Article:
Evaluate the case for and against using a buffer stock scheme to stabilise the price of a commodity such as sugar or tin.
A buffer stock scheme is an intervention carried out by the government which aims to limit fluctuations in the price of a commodity. But is it the best way to stabilise the price of a commodity like sugar or tin?
Consider what would happen if there was no intervention in a commodity market, such as sugar:
In the diagram, the Supply for Year 1 is S, which gives a Price of P and Quantity of Q. This is deemed by the government to provide a price which is fair to both consumers and producers and an adequate supply of the commodity.
In Year 2 there is a bumper harvest ...view middle of the document...
However, there are a number of problems with this system. First of all, this assumes that a good harvest is followed by a bad harvest. But in reality, there could be a succession of bad harvests. In this case there would be no spare commodity stored in order to boost price and output and so the system would fail.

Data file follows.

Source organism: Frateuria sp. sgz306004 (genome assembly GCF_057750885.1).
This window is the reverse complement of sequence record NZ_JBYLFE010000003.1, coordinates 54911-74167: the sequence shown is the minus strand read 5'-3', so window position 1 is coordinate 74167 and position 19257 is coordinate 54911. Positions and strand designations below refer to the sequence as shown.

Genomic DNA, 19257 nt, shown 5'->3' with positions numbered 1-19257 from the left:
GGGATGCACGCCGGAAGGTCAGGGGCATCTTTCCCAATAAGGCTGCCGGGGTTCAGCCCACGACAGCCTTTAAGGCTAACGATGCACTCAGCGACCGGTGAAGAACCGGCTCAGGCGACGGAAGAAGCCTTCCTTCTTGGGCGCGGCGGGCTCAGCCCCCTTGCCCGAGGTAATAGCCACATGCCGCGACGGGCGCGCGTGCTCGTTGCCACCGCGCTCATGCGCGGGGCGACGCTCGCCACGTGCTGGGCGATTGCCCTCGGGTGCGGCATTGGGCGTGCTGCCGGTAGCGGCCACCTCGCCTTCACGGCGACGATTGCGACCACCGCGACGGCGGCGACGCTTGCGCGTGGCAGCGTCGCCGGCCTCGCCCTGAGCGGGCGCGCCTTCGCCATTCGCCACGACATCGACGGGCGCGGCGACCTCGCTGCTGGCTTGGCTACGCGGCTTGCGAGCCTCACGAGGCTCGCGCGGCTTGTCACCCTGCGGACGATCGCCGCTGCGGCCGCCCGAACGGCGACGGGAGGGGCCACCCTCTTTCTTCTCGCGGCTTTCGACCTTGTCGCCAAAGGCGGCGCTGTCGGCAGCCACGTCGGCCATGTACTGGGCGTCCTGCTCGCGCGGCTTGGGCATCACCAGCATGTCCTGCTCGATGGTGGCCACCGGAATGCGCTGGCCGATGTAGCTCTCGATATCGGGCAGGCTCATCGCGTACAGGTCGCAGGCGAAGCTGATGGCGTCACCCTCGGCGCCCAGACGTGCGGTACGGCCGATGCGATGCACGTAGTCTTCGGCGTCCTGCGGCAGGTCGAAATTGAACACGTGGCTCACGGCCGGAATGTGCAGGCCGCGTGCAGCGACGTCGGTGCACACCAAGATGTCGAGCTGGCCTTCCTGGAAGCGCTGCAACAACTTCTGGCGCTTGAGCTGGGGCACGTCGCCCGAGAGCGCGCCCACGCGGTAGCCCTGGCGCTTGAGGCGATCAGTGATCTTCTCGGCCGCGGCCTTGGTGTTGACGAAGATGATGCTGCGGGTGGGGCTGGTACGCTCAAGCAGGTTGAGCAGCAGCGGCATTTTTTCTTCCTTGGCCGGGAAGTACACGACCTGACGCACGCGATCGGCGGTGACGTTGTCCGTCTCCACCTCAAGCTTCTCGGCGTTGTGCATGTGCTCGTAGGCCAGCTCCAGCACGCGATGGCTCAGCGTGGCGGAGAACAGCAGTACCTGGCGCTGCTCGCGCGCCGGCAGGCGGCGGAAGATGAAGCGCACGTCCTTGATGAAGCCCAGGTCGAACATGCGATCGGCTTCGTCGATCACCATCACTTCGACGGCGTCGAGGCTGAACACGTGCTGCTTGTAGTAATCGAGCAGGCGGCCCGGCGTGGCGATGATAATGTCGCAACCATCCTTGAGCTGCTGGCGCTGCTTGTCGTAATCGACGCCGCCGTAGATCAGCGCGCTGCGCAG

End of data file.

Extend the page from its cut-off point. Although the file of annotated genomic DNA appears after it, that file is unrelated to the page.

Storage could also be a problem: where would the extra commodity be stored? And who would pay for this? The producers, the consumers or the government? Similarly, if there were successive good harvests it may be impossible to store all of the excess.
Finally, a decision must be made about what level to set the equilibrium price at. Consumers want as low a price as possible whereas producers want a high price. This requires a value judgment to be made which cannot be agreed on by everyone.
This could be seen as undesirable for producers as the price
to A buffer stock system involves the government or local authorities buying these storage stocks and selling them back to the famer. Price stability is indicated by low inflation whereby the value of money is also stable. A buffer stock is an attempt at stabilising the prices of key commodities.
Extract C states that ‘when prices fall governments are more likely to be concerned’ this may be because more people are likely...